Studying different age groups, we found that antibiotic prescription rates were high among all age groups with prescription rates of 40–50%. Focusing on four of the infections that seemed to constitute a large bulk of primary care visits with high prescription rates, we found that although the incidence of these infections varied, as expected, with age, antibiotics were prescribed in most cases and in all age groups. Although recent guidelines suggest a wait and see approach of follow-up and beginning antibiotic therapy only if the child worsens or fails to improve , our study’s findings of 63–77% prescription rates in children up to age four are consistent with a previous study’s high rates of antibiotic prescriptions for AOM in children . A Dutch study found 40–50% prescription rates for AOM in children between the years 2002 and 2008 . In pharyngitis, we found high antibiotic prescription rates (over 60%) in all age groups, including very young children, even though Infectious Disease Society of America (IDSA) guidelines do not recommend testing for group A streptococcus (GAS) in children under the age of 3, since the disorder is primarily a disease of children 5–15-years-of-age, and even in this age group, viruses are the most common cause of acute pharyngitis . A recent Pakistani study found a 98.5% prescription rate for adults with pharyngitis while GAS was found by culture in only 4.4% of patients . We found that between 75 and 90% of antibiotics prescribed by primary care physicians for all infections, excluding lower respiratory tract infections, are actually bought at the pharmacies. This might imply that many of the prescriptions are unnecessary, and thus the patients do not need to buy the antibiotic that was prescribed; also, physicians may over-perceive the need or desire of the patient to leave the office with a prescription.
The findings in our study may imply a need for improving the adherence to guidelines. Other studies have also found low adherence to guidelines—in a retrospective cohort study at an ambulatory facility practice in Pennsylvania, guideline adherence was 24% in patients with pharyngitis, 42% in acute sinusitis, 79% in URI, and 57% overall . A German national survey found a rise in prescription rates from 2004 to 2006 in children and adolescents, specifically for tonsillitis, bronchitis, otitis media, and acute upper respiratory infections, due to low adherence to guidelines . A prior Israeli study found a 35.6% adherence rate to guidelines for the treatment of uncomplicated UTIs in women .
The reasons for prescribing antibiotics discordantly with guidelines have been studied extensively. In a Canadian historical cohort it was shown that inappropriate antibiotic prescribing increased with time in practice and was also more frequent among foreign medical graduates and among primary care physicians with a high practice volume . Some other studies concluded that a high frequency of antibiotic prescriptions may reflect a general disposition among general practitioners to give priority to maintaining good relations with their patients, as patients often expect to receive pharmacological treatment. A study performed in outpatient clinics in two counties in the south of Sweden demonstrated that the decision to prescribe antibiotics is dependent on the physician, the patient–physician relationship, the organization of primary care, as well as organizational culture.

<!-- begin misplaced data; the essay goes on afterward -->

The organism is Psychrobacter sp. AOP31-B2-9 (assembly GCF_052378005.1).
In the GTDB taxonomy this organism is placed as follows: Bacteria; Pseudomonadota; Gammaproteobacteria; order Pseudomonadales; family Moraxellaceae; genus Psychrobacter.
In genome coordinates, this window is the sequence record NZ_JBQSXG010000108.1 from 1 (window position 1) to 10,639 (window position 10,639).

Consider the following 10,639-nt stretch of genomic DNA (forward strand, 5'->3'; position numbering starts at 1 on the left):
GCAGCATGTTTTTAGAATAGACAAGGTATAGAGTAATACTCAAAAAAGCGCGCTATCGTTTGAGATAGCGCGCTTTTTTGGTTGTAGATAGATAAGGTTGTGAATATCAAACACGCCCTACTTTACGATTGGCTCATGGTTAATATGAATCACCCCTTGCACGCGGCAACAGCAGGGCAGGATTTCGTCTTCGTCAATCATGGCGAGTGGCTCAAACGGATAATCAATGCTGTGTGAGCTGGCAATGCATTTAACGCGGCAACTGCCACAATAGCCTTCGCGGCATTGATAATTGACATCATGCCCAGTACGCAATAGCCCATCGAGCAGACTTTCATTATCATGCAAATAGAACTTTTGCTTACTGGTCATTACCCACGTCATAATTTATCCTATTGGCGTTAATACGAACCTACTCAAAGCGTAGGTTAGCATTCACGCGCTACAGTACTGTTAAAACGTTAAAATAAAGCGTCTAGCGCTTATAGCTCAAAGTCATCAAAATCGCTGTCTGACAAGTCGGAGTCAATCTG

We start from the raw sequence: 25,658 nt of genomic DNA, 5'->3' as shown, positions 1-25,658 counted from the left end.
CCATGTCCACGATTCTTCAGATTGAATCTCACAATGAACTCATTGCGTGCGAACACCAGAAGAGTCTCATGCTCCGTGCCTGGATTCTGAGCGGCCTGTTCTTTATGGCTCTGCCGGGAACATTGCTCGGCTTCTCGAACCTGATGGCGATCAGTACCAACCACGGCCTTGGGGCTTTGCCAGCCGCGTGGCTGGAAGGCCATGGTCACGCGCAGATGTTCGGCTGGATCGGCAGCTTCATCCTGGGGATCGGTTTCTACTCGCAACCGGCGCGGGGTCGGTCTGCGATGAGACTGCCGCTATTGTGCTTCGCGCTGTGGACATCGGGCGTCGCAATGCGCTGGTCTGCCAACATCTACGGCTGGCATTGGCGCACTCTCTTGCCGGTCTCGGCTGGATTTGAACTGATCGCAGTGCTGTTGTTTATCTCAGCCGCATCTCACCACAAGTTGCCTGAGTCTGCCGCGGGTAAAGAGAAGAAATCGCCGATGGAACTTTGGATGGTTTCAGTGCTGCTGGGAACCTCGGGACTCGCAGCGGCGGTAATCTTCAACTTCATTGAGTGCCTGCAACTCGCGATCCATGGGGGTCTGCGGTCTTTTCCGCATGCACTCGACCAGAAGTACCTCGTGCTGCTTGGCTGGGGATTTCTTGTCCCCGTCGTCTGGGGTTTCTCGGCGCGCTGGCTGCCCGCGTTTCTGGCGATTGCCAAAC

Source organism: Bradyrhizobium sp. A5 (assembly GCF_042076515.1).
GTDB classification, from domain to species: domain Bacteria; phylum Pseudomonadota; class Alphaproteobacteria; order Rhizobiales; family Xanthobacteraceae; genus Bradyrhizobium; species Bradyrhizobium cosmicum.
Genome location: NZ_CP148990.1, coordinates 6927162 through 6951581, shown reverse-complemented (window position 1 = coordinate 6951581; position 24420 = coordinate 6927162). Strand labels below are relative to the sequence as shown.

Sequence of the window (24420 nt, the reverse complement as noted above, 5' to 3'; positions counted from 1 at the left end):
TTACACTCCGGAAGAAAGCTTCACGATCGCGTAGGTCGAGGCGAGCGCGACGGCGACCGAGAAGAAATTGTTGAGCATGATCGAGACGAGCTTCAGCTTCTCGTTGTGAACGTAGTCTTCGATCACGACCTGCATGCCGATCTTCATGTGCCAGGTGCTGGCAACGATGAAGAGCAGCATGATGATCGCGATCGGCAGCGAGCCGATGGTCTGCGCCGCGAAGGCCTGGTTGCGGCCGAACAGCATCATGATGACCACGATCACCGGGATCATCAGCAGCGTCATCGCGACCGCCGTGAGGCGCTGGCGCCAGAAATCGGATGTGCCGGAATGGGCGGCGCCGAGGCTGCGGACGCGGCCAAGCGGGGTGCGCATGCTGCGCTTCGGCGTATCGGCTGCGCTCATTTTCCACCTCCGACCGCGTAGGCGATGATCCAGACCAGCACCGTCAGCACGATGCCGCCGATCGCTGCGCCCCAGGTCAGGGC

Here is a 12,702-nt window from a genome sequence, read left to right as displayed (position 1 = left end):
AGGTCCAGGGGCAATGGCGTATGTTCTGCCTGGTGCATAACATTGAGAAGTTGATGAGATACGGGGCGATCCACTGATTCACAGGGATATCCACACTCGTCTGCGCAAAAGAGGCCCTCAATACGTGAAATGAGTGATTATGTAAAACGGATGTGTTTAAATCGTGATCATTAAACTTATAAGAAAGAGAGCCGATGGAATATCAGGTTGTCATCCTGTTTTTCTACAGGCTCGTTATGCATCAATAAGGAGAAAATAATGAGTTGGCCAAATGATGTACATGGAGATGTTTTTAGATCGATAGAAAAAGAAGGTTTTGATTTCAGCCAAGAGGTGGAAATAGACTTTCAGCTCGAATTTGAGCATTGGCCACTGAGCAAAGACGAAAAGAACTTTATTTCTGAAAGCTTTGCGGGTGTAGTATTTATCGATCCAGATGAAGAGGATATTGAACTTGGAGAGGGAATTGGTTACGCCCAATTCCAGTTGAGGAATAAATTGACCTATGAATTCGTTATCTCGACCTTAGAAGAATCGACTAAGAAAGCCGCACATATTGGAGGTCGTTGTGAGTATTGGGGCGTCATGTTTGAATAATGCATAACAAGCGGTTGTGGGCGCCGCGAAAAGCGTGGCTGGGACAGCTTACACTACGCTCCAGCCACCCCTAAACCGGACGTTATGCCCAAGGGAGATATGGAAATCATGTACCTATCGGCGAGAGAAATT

How can we decrease the overprescribing of antibiotics and improve adherence to guidelines in primary care? Different studies have addressed these questions and found that educational programs, surveillance measures, and antimicrobial stewardship interventions can decrease antibiotic prescription rates in primary care . A recent study found that a 1-h on-site clinician education session followed by 1 year of personalized audit and feedback, decreased antibiotic prescriptions for URTIs by 12.5% . A large British trial of 68 general practices in Wales found that a multifaceted educational program decreased antibiotic dispensing rates by 4.2% . The effectiveness of such large scale interventions in the Israeli primary care setting is yet to be thoroughly studied.
There are several limitations to consider in this study. The infectious events were defined according to the empirical evidence as coded by the primary care physicians and did not necessarily confirm their bacterial etiology. This requires a more conservative approach regarding the overprescribing rates. We measured rates of prescriptions not purchased in several infections. The highest ratios recorded were among AGE, UTI, and pharyngitis events; this may be related to delayed antibiotic prescriptions while awaiting the result of the sensitivity test. Much less common is to find unpurchased prescriptions in LRT infections because this condition is more often treated in hospitals than in the community. On the other hand, the un-purchased rates may be another estimate of unneeded prescriptions.